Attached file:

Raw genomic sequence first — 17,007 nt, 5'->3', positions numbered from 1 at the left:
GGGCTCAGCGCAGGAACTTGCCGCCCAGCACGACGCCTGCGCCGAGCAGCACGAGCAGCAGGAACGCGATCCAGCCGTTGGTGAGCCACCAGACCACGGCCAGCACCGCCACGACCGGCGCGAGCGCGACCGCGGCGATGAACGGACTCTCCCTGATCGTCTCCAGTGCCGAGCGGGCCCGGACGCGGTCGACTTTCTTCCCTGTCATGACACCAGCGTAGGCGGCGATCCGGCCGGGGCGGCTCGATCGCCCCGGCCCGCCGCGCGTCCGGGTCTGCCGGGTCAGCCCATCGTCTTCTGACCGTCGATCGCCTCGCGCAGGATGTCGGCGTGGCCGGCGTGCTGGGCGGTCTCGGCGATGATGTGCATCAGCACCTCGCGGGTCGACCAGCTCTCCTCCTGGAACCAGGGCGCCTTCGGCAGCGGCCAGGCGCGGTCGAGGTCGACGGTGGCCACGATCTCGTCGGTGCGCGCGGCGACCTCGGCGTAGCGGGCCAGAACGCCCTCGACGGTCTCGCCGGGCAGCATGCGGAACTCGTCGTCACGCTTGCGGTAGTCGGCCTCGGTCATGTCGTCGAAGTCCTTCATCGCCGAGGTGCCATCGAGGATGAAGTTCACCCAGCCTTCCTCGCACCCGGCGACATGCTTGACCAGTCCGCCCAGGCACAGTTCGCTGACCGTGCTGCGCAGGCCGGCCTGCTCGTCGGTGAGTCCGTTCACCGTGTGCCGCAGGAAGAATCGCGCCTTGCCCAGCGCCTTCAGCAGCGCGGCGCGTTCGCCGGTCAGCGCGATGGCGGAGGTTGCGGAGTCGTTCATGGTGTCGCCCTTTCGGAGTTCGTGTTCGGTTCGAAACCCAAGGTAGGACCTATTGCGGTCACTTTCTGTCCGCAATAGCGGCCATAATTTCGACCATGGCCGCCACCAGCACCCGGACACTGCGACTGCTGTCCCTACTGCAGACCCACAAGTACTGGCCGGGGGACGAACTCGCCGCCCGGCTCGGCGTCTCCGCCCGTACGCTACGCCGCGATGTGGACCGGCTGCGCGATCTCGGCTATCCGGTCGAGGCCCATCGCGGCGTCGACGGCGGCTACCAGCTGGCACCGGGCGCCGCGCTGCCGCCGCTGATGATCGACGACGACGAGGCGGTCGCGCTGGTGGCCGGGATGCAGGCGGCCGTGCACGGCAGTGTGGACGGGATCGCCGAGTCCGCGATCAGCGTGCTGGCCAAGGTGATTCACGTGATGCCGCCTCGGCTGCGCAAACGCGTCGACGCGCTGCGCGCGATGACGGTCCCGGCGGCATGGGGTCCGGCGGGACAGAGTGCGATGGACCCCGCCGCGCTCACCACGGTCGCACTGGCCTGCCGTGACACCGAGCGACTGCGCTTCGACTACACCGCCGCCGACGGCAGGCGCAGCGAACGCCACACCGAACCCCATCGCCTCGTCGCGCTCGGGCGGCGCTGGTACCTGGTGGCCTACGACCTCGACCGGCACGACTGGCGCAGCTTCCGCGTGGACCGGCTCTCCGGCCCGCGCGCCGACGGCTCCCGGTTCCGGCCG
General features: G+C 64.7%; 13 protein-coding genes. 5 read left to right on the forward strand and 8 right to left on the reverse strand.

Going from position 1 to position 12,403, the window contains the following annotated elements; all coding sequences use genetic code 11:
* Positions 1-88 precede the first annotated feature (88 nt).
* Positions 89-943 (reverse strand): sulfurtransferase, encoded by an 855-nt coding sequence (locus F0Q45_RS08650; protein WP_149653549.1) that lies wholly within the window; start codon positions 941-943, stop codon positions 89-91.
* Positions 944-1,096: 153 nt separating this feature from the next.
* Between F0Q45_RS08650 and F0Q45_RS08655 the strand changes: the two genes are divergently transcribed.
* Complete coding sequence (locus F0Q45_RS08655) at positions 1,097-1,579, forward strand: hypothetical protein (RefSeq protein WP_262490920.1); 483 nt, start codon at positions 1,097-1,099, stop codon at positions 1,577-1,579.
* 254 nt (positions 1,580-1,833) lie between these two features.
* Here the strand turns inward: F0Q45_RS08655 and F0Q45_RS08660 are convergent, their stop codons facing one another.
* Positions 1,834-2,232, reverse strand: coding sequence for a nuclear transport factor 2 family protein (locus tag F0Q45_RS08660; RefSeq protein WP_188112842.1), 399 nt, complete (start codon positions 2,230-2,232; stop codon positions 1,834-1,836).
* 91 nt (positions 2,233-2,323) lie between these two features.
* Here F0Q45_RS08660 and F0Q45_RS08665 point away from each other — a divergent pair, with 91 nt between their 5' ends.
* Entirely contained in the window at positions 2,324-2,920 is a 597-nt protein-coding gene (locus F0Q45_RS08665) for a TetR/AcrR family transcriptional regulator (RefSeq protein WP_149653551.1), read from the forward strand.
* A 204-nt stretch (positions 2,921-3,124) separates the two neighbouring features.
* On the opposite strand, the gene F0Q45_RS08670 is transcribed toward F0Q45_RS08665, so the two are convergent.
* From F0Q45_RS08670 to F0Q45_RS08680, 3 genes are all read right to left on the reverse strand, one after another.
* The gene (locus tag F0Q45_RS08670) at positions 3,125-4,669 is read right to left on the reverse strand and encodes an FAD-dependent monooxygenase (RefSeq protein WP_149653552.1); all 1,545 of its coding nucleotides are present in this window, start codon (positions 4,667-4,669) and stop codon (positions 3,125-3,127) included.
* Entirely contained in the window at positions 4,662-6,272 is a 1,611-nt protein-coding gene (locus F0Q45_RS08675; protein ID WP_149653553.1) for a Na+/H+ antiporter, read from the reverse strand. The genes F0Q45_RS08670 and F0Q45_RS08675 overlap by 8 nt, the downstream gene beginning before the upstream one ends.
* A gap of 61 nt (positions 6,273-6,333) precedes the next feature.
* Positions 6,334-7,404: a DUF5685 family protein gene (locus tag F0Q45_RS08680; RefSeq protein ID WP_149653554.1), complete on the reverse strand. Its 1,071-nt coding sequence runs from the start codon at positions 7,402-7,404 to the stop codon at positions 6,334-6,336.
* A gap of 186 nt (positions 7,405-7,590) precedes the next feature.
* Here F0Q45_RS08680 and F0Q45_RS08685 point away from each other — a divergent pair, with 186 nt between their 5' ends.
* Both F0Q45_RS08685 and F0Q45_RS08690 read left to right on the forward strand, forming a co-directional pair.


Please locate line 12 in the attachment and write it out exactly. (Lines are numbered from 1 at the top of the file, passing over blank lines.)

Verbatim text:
* Positions 1,834-2,232, reverse strand: coding sequence for a nuclear transport factor 2 family protein (locus tag F0Q45_RS08660; RefSeq protein WP_188112842.1), 399 nt, complete (start codon positions 2,230-2,232; stop codon positions 1,834-1,836).